Friday, July 30, 2010

Live the Magis

Tomorrow, July 31, is the feast day of St. Ignatius of Loyola, founder of the Jesuits. There are lots of great resources on Ignatian Spirituality and info on St. Ignatius, but one that you may not have run across is the dotMagis blog. St. Ignatius always strove for the magis in everything he did. Magis literally means "more" and refers to the ways that we can serve and follow Jesus more deeply. has a blog inspired by this desire for excellence: dotMagis.

In honor of St. Ignatius, check out the blog, and ask yourself where you can live out the magis in your life.


A Look at Film & TV through a Jesuit Lens

Charis board member, Jake Martin, SJ, is a contributing writer for America Magazine. As a young adult Jesuit, Jake always offers an insightful and relevant opinion informed by Ignatian values. Check out his latest articles reviewing the film "Breathless" and the sitcom "Community"!

-Mary Ellen

Wednesday, July 28, 2010

31 days of St. Ignatius

Friday is the Feast day of St. Ignatius. Check out Loyola Press' resource: 31 Days of St. Ignatius.
It is full of ideas for prayer, for reading, and for reflection.

Wednesday, July 21, 2010

Shrimp Boats

Two weekends ago we went to Tybee Island. As we sat on the beach, we were blessed with the gift of watching shrimp boats about 50 yards away from us. The boats would be out there as soon as we woke up, and they would be out there long after we left the beach in the late afternoon. For two days, I sat and watched not only the boats but the crews of these shrimping boats. It is in rare moments like this, where I get a brief glimpse into someone's life, that I cannot help but pause and reflect on what I had the opportunity to witness.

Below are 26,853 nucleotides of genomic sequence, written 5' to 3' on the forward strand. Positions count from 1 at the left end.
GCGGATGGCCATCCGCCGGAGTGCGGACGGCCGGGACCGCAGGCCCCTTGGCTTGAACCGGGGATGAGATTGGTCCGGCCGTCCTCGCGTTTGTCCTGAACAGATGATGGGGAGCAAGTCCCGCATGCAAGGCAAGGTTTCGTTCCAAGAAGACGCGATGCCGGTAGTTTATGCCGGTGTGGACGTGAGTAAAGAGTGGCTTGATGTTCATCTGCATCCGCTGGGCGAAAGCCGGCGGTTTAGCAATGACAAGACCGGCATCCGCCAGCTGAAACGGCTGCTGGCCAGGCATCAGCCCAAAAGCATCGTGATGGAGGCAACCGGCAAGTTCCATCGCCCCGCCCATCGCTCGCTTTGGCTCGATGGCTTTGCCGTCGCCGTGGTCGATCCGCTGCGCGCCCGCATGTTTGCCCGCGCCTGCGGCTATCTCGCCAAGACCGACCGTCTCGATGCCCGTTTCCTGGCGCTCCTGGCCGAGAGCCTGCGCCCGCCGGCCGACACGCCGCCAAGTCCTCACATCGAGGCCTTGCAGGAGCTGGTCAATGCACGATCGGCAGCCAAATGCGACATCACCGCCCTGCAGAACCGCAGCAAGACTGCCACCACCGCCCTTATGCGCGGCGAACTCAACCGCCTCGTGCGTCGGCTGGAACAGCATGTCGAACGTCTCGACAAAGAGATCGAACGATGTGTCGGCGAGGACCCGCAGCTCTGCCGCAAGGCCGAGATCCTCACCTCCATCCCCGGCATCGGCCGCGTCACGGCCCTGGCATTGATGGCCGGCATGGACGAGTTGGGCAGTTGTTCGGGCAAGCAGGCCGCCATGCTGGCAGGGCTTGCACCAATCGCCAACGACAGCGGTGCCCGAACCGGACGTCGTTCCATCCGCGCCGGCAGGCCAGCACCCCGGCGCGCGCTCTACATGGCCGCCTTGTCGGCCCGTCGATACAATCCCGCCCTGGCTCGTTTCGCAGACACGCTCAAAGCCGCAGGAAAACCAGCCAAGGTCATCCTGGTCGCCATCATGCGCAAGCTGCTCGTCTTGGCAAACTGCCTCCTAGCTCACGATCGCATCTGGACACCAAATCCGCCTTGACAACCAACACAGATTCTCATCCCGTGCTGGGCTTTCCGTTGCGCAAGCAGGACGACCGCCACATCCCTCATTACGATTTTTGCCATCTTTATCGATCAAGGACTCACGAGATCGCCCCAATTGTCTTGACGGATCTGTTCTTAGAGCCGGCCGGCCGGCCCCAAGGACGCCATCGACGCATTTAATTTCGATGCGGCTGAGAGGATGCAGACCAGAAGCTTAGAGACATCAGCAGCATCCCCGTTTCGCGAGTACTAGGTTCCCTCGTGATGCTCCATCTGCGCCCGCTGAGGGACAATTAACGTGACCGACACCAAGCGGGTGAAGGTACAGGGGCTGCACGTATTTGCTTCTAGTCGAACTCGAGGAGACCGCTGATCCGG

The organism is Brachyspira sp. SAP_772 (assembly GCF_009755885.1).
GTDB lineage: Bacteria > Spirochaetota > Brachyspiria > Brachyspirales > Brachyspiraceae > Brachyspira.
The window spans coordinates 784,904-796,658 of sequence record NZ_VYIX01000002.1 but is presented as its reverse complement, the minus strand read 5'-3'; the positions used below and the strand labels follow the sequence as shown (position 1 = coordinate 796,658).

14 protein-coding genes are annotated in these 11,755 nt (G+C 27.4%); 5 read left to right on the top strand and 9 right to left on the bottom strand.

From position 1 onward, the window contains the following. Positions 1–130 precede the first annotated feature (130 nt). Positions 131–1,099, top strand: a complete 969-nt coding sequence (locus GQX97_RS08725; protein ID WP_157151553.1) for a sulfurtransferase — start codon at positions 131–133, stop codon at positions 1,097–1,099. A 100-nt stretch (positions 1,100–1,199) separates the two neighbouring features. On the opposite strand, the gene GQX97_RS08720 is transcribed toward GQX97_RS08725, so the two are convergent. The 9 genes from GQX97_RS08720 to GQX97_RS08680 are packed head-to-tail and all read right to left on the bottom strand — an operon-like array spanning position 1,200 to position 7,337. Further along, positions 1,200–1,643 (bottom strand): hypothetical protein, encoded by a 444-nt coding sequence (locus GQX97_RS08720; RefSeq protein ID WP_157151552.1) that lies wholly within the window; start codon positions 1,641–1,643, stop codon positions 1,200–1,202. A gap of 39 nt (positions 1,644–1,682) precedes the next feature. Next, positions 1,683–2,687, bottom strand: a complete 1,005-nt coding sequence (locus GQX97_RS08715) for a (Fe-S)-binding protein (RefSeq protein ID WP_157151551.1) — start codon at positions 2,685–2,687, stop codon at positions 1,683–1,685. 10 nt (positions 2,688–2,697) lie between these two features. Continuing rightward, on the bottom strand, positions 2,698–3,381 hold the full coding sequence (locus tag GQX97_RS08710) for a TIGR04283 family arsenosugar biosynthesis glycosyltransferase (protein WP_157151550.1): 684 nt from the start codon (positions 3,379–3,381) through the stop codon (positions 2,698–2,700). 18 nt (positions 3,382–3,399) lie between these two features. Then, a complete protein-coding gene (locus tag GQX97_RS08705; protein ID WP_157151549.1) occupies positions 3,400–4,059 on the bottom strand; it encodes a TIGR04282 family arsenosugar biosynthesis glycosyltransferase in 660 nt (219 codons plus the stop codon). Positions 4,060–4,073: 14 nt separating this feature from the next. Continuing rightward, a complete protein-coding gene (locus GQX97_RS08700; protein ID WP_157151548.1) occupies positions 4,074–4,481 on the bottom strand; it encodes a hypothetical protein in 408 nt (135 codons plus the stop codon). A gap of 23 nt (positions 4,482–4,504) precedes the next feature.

First of all, it made me thankful, for the shrimpers who were out there catching the shrimp. I rarely give a second thought to where the shrimp I eat came from or who caught it. After watching the long hours of shrimpers and after watching them stay put when the rest of us hurried inside during a severe thunderstorm, I have a new appreciation for the shrimp I love to eat. Little do those men and women know that the work of their typical day helps provide for my family an ingredient to meals that are often celebratory--finishing a project, an anniversary meal, a birthday. Finding fresh seafood where we live now is hard, and we relish the seafood from Louisiana in our freezer. I am thankful for their work!

During the severe thunderstorm, I watched these boats get rocked and tossed around from the comfort of my condo. The wind gusts were so strong and lightening so bad that I found my nerves on edge. I could not help but offer a silent prayer to protect them. My mind turned also to the wives, husbands, and children back home, who knew there mom or dad was out on that boat in that storm. I kept thinking...all of that for shrimp? Why? It is the same reason we all do our make a living, to provide for our families. I am thankful for the risk they take to survive.